Getting into hiking can be one of the best decisions you make in your life. Perhaps you're looking to get fitter, join a club to meet new people or just to get to know the great British countryside a little better – whatever your motivation, it’s a great way to spend your time.
Choose the Right Gear
The right choice in clothing is most important. A lot of beginner hikers make the mistake of going on their first hike wearing a pair of jeans and a T-shirt. These are not appropriate clothes for a comfortable hike, because they will get heavy and chafe with the sweat.
Best are clothes that are made out of material that wick moisture, such as polyester and nylon. Even if it’s hot and sunny outside, long trousers and a long-sleeved shirt twill still help to protect you from the sun and insects and you can just roll them up if you’re hot.
Shoes are also very important for hiking. You don’t need to go out and get yourself some ultra expensive hiking boots, but do consider whether your ankles might need support. Don’t risk wearing any shoes that might cause blisters.
Next is the backpack. Choose one that is lightweight when empty, and that has an appropriate number of pockets for your needs.
What to Pack
A good rule of thumb is to pack the ten essentials. Even if you’re only going for a short walk, it’s still good to put into practice carrying the things every hiker could possibly need.
Plan for the unexpected. Always carry a map and compass, extra insulation clothing, illumination (a headtorch is best), first aid kit, a fire starter (a lighter, matches, etc.), hydration, nutrition, sun protection, some tools (such as a swiss army knife), and an emergency shelter. To start with, a compact emergency blanket is fine. Once you start going on longer and more remote hikes you will need to upgrade this.
Plan exactly what you’d like to eat, whether you’re going to snack as you walk or take a break to eat. You may want to snack as you go regardless if you have a planned break, and it doesn’t hurt to take a little extra.
Do a bit of research on the route you’d like to go. Make sure to start off on your adventures with something short and easy, and gradually increase the duration each time you go.
Be sure to check the forecast before you set off, so that you can wear the right clothing. Study the map before you go to check for any points on the route where you might need to consider a plan B should the weather deteriorate.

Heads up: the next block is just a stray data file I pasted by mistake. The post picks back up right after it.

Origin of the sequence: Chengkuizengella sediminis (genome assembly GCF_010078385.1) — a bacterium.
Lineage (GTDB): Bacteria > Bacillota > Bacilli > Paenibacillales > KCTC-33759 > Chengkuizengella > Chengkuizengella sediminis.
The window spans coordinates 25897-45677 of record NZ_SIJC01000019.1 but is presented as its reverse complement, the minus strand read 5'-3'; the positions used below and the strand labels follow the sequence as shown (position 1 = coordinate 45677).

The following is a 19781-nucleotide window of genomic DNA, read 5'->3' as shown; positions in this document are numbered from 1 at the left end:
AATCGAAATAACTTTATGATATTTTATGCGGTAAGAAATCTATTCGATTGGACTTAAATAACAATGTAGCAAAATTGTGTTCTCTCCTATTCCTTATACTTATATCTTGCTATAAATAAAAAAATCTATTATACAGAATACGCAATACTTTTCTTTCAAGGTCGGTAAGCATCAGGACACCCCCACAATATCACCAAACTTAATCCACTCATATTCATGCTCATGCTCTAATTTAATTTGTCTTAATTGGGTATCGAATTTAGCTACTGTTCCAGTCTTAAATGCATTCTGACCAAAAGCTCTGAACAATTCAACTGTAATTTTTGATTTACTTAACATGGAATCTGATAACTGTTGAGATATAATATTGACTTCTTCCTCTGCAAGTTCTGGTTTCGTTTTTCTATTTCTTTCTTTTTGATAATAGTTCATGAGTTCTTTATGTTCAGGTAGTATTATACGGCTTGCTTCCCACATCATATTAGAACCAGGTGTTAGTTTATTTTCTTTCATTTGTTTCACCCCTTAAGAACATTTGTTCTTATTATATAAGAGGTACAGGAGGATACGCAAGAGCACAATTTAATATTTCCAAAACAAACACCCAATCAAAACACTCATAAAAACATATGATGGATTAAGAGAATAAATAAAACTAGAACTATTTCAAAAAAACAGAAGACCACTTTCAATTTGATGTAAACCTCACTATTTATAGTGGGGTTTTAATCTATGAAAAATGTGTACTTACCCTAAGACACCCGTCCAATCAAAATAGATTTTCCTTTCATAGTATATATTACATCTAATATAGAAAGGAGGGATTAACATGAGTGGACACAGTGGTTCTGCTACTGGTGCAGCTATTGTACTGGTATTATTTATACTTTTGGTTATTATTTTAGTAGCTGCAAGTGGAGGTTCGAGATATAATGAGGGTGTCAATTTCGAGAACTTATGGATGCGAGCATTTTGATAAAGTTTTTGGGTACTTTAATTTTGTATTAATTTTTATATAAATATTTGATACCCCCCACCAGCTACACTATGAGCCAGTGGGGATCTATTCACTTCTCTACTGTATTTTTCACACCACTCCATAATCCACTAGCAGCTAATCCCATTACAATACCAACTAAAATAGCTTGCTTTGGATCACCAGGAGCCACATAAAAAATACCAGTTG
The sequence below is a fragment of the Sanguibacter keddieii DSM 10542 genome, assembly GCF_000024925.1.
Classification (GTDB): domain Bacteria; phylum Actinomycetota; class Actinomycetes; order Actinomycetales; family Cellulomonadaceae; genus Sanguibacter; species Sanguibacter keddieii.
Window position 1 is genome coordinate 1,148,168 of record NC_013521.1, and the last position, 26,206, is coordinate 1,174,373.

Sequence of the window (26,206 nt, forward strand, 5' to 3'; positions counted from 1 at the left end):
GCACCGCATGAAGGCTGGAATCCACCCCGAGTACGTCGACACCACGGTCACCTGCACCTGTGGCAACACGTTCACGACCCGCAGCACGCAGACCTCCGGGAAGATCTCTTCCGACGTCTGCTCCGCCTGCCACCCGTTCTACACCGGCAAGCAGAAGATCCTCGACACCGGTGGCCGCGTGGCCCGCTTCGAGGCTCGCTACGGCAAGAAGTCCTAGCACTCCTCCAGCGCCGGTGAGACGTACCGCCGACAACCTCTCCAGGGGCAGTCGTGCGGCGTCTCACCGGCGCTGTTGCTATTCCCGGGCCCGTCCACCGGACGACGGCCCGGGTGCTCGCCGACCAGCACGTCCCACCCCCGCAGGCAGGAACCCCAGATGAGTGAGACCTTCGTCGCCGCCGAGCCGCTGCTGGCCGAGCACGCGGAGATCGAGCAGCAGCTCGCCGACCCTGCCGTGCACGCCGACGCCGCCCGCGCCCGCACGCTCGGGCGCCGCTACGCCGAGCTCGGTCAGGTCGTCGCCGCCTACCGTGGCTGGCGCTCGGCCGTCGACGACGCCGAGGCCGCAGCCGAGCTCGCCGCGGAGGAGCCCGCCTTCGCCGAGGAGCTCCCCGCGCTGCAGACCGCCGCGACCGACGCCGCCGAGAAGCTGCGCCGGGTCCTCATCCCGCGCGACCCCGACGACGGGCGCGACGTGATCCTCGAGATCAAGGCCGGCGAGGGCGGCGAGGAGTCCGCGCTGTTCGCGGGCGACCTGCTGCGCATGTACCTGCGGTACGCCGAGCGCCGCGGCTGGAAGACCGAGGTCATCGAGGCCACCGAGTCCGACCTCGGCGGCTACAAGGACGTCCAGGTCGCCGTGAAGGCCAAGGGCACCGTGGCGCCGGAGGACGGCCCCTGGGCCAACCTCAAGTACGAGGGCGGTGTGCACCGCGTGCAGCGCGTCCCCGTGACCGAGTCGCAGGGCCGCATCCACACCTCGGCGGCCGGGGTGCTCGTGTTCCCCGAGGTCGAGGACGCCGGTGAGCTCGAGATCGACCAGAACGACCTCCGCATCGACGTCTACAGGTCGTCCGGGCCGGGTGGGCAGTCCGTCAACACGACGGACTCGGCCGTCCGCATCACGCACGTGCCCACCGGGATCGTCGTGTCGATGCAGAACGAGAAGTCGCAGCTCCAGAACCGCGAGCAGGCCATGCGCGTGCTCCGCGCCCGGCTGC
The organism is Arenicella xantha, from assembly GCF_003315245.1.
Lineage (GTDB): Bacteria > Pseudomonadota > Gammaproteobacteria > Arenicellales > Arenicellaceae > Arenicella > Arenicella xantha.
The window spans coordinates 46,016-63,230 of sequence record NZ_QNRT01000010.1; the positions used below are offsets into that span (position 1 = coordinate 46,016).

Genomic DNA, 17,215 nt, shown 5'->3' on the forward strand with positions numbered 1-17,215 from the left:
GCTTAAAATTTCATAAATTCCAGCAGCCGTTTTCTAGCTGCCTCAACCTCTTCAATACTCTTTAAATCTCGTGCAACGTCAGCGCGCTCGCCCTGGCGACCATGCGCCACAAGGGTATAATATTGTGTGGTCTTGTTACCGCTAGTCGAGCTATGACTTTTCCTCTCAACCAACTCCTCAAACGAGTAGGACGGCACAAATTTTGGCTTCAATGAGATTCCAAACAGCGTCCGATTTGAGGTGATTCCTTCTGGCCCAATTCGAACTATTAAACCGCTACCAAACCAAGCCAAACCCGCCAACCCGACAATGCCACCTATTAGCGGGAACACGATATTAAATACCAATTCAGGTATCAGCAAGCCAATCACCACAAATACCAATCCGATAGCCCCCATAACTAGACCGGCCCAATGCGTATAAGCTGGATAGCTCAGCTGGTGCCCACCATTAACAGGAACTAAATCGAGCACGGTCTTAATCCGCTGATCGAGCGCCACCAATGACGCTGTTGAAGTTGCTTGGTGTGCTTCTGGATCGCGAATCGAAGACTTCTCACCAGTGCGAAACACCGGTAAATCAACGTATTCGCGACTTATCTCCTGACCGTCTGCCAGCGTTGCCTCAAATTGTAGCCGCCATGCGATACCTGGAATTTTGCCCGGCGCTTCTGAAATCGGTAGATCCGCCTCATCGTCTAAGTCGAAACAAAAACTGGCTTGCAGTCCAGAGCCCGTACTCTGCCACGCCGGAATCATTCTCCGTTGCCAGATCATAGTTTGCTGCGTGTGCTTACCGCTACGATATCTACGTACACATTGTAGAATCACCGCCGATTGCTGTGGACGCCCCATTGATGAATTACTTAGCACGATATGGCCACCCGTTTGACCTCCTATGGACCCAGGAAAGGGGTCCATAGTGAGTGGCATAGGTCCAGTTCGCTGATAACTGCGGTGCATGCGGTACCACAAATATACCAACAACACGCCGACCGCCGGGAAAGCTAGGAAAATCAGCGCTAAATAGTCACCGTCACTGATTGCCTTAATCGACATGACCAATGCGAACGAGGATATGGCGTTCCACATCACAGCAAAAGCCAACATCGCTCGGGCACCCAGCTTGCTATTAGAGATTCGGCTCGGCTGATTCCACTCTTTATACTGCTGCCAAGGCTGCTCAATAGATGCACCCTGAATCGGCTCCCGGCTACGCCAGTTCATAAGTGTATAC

Make sure you're well hydrated before your hike, so that you don’t suffer for it if you don’t end up drinking enough while hiking.
Whether you’re hiking solo or not, it’s always good to have someone else know about it. Remember what we said earlier, about planning for the unexpected.
Let someone know when and where you plan on going, and most importantly around when you estimate to be back home.
Don’t let this little precaution put you off hiking, it’s just a good habit to practice.
Leave No Trace
It is an unspoken rule that all hikers know; leave no trace behind. Anything you eat along the way that may have bits that need to be thrown, such as fruit peels or nutshells, don’t drop them on the ground.
Don’t disturb the environment either; be careful where you step and stay on the route - where you walk may be a working farm, nature reserve or 'Site of Special Scientific Interest' (SSSI) where care needs to be taken to avoid damage. Be considerate and respectful towards people you meet; avoid playing loud music for example.
This article is only about 5 things every beginner hiker should know, but if you would like a much more in-depth look you can check out this Hiking Beginners Guide. Also check out David's website besttentforyou.com for some good advice on buying a tent.
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